Of course, Wolf 3D won't become a case but, if it goes okay, it could be a step to a case for Haskell eventually.
The D language has a lot of features that should appeal to large software projects, including a certain amount of feature overlap with the functional languages. It hasn't really taken off yet, but it could be a killer app or two away from taking off. Maybe.
I say all that to say that Go seems fantastic for server-side programs but I suspect other prospective languages will be better for large, performance-critical games, but I've been wrong before.
Also, I doubt Carmack would be interested in Go -- based on his previous talks, he seems to be going for a more functional approach. Go is imperative to the bone.
There's no technical reason I can think of why Go wouldn't work just as well as C# (XNA/XBLA/MonoTouch/Android) or Java (Minecraft etc) for game development.
Garbage Collector sweeps can indeed be a performance problem but there are obvious ways of minimizing it's impact during gameplay.
Overall I think (read guess) that unless you are doing some sort of physics simulation, typical game logic requires relatively little cpu power and for the graphics there is hardware acceleration doing the heavy lifting.
> Overall I think (read guess) that unless you are doing some sort of physics simulation, typical game logic requires relatively little cpu power and for the graphics there is hardware acceleration doing the heavy lifting.
Well, it of course depends on the game. AAA games spend all the CPU budget allocated to them.
Granted I haven't used Go myself (leaning towards Rust) but I've read that Go is already being employed in production scenarios with good results.
which are game examples as part of a game engine framework written in Go, seems to move smoothly with lots of objects including 2d physics.
Carmack seems to be interested in correctness and safety, neither for which Go has any significant offerings. In fact, it seems to be a step back for a "modern" language -- it has null pointers, no way to explicitly enforce immutability, no generics, and a crude and verbose way of handling errors. A panic() call in the code brings down the entire program.
Not necessarily having to do with coding in another language. Sometimes it's just a recompilation, or providing a new hardware abstraction layer (HAL). But sometimes it can lead to major re-development of the whole thing, be it using the same language, or a different one.
The other way is to not use state. If you squint a bit, you can see that if you explicitly encode your "state" as function arguments you can kind of update it by calling the function recursively:
go 0 acc = acc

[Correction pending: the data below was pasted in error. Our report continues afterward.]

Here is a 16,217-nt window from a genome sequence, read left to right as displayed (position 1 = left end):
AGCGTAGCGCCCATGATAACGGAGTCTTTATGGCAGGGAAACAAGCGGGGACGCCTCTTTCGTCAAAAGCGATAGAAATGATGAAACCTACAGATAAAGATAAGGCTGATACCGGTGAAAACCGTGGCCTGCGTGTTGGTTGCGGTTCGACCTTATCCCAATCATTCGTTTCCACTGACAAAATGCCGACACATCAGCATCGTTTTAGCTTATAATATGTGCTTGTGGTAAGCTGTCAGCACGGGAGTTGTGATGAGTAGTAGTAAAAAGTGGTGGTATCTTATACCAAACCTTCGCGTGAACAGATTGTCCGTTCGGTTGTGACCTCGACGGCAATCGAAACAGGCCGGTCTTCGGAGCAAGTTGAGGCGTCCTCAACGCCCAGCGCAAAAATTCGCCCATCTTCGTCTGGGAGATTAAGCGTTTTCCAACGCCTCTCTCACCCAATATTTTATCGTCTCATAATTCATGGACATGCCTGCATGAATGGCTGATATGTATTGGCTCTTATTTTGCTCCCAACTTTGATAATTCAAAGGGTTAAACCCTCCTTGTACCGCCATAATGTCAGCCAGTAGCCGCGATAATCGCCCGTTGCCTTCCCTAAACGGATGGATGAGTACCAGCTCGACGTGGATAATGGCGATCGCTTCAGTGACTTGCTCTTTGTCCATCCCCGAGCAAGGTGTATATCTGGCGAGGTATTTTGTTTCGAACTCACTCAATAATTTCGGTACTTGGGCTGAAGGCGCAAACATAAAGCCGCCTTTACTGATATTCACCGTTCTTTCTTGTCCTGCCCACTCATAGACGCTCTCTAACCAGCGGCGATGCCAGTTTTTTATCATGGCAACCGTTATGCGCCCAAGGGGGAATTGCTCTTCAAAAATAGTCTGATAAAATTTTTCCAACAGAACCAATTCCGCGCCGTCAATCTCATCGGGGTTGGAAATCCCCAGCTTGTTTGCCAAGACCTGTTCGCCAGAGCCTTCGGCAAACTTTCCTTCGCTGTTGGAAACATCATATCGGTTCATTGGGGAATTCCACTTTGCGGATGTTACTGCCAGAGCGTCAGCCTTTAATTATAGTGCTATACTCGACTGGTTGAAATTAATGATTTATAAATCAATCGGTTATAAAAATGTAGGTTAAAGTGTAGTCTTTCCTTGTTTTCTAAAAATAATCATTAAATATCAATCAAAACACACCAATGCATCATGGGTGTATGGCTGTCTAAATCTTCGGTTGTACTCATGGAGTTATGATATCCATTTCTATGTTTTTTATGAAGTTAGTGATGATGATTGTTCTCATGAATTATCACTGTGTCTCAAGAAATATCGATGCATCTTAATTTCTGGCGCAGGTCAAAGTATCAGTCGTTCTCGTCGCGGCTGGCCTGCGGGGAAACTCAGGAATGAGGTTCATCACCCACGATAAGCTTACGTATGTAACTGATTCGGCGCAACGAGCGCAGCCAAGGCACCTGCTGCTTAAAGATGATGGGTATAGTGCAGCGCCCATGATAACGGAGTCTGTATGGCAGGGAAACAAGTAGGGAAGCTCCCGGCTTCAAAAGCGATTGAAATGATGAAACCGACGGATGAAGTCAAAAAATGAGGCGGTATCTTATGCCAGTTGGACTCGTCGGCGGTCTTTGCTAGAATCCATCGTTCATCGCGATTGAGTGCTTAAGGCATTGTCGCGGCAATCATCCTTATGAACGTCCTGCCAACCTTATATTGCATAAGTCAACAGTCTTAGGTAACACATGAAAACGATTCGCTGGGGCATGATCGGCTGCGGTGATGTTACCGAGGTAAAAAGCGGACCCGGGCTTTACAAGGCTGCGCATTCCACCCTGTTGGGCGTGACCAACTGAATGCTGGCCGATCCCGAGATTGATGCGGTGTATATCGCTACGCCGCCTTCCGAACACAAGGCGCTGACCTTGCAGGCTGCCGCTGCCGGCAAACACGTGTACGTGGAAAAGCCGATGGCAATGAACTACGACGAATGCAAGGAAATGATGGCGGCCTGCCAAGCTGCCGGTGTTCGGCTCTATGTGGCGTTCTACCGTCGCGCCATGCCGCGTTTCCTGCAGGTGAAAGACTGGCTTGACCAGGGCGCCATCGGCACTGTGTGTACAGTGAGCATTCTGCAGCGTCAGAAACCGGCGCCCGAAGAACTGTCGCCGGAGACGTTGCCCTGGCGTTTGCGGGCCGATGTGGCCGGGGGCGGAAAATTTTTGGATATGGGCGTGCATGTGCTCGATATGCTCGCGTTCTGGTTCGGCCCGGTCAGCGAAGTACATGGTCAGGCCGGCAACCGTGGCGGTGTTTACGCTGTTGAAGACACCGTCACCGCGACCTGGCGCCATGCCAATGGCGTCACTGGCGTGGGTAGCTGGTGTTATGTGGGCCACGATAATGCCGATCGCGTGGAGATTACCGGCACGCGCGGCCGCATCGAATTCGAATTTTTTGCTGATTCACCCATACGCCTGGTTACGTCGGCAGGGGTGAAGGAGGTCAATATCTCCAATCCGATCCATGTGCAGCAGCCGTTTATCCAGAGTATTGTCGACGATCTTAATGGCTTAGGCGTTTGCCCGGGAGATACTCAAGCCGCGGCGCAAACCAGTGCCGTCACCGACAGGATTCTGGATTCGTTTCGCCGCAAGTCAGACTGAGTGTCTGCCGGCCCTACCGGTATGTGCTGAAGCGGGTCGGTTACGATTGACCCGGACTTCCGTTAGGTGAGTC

go n acc = go (n-1) (n * acc)
fact n = go n 1
In general, if you are OK with this kind of non-destructive updates that I used here, you can encode all your state as extra parameters that you thread around your functions. You can do this by hand in most cases but in some situations the state is very pervasive and correctly threading it around can be complex and error prone. In that case, you can look into use things like the State monad (not to be confused with the ST monad!) to do that implicitly pass that parameter around for you.
Personally, I would love to see more functional possibilities in imperative languages, but have regular imperative possibilities as well. E.g. running the game and keeping state seems pretty suitable for imperative code. But doing certain updates or calculations could be expressed better with functional code.
In this case you want ot have a system that reacts to an event that fires on a regular interval (as well as other sorts of input events). If you search for Functional Rdeactive Programming you will find some example libraries out there that try to do this in a pure manner (although I would personally have to say that this is all still a bit on the experimental side of things).
That said, Haskell still lets you do things the imperative way if you want! All you need to do is put the impure code in the IO monad, where it belongs.
You are only forced to be purely functional if you want to or if whoever is calling you must be a pure function. So basically, the idea is that your `main` function is impure code in the IO monad and it can call either more impure code or pure "helper" functions. Increasing the percentage of your code that is pure is a nice thing but its not mandatory.
A loop is a recursive function. State is the arguments to the function. You pass an updated state to the next iteration of the loop. Haskell provides nice abstractions to make this seamless.
gameLoop curState = do
inputs <- getInputs
let newState = gameIteration curState inputs